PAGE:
Drafthouse Films has acquired North American rights to Jesse Moss's Sundance award-winning oil doc "The Overnighters." It portrays the plight of desperate men as they pursue a better life in the North Dakota oil fields while a devoted pastor risks everything to help them. Variety calls it "an indelible snapshot of a despairing moment in American history."
Director Moss spent 18 months in North Dakota as a one-man production crew to get "Overnighters" made. The film world premiered at this year's Sundance Film Festival, where it received a Special Jury Award for Intuitive Filmmaking. It will make its New York premiere at the Tribeca Film Festival in April, with a theatrical release planned for 2014. Drafthouse will also handle home video.
Founded in 2010 by Tim League out of Austin, Texas, Drafthouse Films has been carefully curating its brand over the years, picking up tough sells off the festival circuit like "The Act of Killing," nominated for Best Documentary at the Oscars this year, and brutal 2012 Foreign Language Oscar nominee "Bullhead." League's team is in the midst of some brilliant campaigning for smart horror flick "Cheap Thrills."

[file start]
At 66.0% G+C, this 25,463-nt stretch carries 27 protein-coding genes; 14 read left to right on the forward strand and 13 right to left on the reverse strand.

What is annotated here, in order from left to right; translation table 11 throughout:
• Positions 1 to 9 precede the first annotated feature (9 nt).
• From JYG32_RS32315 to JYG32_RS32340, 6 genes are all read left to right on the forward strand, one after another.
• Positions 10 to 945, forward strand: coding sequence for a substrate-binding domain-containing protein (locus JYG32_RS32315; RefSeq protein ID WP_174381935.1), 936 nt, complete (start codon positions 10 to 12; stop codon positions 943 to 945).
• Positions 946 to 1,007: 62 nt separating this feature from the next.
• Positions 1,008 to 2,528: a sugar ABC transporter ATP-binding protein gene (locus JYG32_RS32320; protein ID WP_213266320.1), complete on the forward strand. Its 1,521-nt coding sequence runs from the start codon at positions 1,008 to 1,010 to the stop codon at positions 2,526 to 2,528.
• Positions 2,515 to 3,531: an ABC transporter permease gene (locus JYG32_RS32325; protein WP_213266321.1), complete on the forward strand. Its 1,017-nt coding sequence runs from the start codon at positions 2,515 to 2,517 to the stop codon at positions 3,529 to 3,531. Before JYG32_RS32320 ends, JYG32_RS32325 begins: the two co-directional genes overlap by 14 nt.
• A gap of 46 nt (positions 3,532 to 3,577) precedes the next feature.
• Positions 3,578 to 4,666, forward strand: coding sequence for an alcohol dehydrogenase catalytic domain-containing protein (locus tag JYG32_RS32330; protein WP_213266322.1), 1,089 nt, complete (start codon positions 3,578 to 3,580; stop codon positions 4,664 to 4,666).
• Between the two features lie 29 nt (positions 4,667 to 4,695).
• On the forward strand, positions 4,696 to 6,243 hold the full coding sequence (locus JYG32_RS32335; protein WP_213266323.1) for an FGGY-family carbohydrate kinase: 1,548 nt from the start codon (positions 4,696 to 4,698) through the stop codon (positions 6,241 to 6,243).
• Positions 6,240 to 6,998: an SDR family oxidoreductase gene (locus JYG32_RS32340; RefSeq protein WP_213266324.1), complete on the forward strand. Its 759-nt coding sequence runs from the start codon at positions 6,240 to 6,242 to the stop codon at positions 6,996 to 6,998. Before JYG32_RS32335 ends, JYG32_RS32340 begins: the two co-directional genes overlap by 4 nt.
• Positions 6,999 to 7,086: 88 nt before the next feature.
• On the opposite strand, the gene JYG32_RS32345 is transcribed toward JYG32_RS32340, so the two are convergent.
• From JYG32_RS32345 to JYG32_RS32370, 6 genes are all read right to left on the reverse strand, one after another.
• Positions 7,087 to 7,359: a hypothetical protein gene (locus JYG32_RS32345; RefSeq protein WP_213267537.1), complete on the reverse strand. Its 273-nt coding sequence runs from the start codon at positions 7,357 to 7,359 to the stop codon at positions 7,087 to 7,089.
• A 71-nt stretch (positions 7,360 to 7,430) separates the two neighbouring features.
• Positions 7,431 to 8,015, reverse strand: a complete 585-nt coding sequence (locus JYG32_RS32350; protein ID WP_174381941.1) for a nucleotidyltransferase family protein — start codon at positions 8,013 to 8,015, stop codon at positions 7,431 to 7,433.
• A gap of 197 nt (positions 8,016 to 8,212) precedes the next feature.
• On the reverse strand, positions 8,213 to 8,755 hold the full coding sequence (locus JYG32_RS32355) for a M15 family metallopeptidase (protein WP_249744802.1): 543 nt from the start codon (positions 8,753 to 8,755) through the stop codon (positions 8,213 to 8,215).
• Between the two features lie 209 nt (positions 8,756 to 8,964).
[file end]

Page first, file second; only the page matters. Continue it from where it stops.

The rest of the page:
League's exhibition arm, Alamo Drafthouse Cinema, continues to flourish, with locations all over the country and screens (maybe) to come in Los Angeles. But it's in the arena of distribution that Drafthouse has pushed boundaries, even if it has meant taking risks and missing out on big numbers -- though as a debut doc from a first-time filmmaker, "Act of Killing" was a modest sensation. They have yet to pass the $1 million domestic theatrical gross mark.
This year, the company will roll out a number of bold and challenging films off the circuit, including Ari Folman's would-be midnight movie "The Congress" and Dutch Foreign Language Oscar entry "Borgman."